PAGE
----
|Production country:||Deutschland 2011|
|Running time:||Approx. 90 min.|
|Rated:||From 12 years|
Physics professor Sebastian (Mark Waschke) believes in the existence of parallel universes and has been trying to prove this scientifically for years now. One of his biggest skeptics is his former student friend Oskar (Stipe Erceg), who now works as a professor of theoretical physics at the renowned CERN Institute in Geneva and repeatedly clashes with Sebastian because of his many worlds theory. When Sebastian's wife Maike (Bernadette Heerwagen) leaves for a cycling holiday in the mountains, the physicist resolves to devote himself to his thesis in complete peace and quiet and to counteract his friend's doubts once and for all. Before that, he just has to get his son Nick to summer camp. But during a brief stop at a rest stop, Nick disappears without a trace, which is the beginning of a disturbing nightmare for Sebastian. For soon his own theory seems to catch up with him, and the appearance of a mysterious old man who calls himself Schilf makes him lose control for good...
Schilf is based on the bestselling novel by Juli Zeh, with whose adaptation Claudia Lehmann, who holds a doctorate in physics, makes her debut as a feature film director. Lehmann's version of the story is a multi-layered mystery nightmare that is definitely one thing: ambitious! A German thriller dealing with parallel universes and time travel is a real rarity. Lehmann has to be thanked for the courage to leave the beaten track and to offer the audience entertainment that also strains the intellect. And so it should also be mentioned first that Reed has a fascinating atmosphere that in a certain way manages to captivate, even when it is not always possible to follow what is happening.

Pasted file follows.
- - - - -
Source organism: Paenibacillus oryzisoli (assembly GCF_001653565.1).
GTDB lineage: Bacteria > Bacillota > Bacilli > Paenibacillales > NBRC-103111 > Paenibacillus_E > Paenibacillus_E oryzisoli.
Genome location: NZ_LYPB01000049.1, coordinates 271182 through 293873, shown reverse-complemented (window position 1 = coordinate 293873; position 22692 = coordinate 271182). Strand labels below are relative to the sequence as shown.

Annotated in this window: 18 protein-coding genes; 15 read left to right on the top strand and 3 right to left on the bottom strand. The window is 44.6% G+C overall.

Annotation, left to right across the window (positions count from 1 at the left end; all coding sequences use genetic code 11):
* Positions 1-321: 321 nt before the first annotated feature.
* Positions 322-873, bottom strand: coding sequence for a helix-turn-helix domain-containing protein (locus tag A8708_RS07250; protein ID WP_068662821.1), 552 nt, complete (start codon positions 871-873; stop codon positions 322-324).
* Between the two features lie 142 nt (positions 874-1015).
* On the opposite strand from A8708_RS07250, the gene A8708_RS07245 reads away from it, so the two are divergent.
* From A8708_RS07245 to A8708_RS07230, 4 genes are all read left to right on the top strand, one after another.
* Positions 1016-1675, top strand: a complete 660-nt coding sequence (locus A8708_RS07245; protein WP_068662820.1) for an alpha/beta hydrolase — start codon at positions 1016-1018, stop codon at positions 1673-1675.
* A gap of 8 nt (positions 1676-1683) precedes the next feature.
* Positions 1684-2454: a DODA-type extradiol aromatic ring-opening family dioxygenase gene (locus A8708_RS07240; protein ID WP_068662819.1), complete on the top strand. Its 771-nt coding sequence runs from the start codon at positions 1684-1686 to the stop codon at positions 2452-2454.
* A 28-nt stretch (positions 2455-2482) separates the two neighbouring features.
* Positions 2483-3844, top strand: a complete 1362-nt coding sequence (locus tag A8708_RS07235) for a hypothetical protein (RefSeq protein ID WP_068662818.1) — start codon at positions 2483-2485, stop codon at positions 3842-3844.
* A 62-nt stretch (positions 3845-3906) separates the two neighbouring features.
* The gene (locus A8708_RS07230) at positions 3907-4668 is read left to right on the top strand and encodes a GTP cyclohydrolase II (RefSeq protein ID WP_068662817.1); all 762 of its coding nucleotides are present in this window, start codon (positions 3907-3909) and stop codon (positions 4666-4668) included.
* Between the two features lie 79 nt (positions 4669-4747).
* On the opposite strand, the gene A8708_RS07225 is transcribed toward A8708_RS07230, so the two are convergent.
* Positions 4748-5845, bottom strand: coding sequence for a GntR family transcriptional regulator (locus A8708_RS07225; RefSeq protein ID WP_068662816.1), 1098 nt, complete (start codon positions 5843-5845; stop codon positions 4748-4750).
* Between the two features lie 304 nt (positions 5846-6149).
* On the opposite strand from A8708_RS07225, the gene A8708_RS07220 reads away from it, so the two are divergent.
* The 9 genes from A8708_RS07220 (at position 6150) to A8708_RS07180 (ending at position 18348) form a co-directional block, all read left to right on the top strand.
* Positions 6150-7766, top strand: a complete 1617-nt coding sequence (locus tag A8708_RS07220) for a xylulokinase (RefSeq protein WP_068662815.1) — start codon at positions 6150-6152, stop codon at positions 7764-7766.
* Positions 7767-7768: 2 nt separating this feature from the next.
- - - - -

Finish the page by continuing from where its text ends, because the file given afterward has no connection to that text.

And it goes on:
The camera work is excellent, as is the performance of the cast. But unfortunately, these positives don't come up against the film's big problem: it's just too cerebral. Sure, you don't have to be a quantum physicist to understand the story. But even though Sebastian explains his theory and thus the most important clues for understanding the story very clearly and comprehensible for everyone at the beginning, it's still hard to follow the somewhat twisted story that takes place on different levels. It just seems as if Lehmann assumes that all viewers are as familiar with the subject matter as she may be through her research for the film and her work as a physicist. As I said, she deserves credit for trying to direct a challenging mystery thriller. However, if she had been a bit more responsive to the viewer in the process, and if she had made the whole thing a bit clearer and more comprehensible, then Reed could have been a truly great film.
But as it is, the whole thing has become an arguably unwieldy work that gets too lost in its own convolutedness and seems to have the sole aim of letting the viewer out of the cinema as confused as possible. Ambitious entertainment cinema is a good thing. But when a movie is crushed by its own ambitions, neither good actors nor a gripping atmosphere will help. Then in the end all that remains is to say: despite good preconditions unfortunately only worth seeing to a limited extent!
An article by Frankfurt-Tipp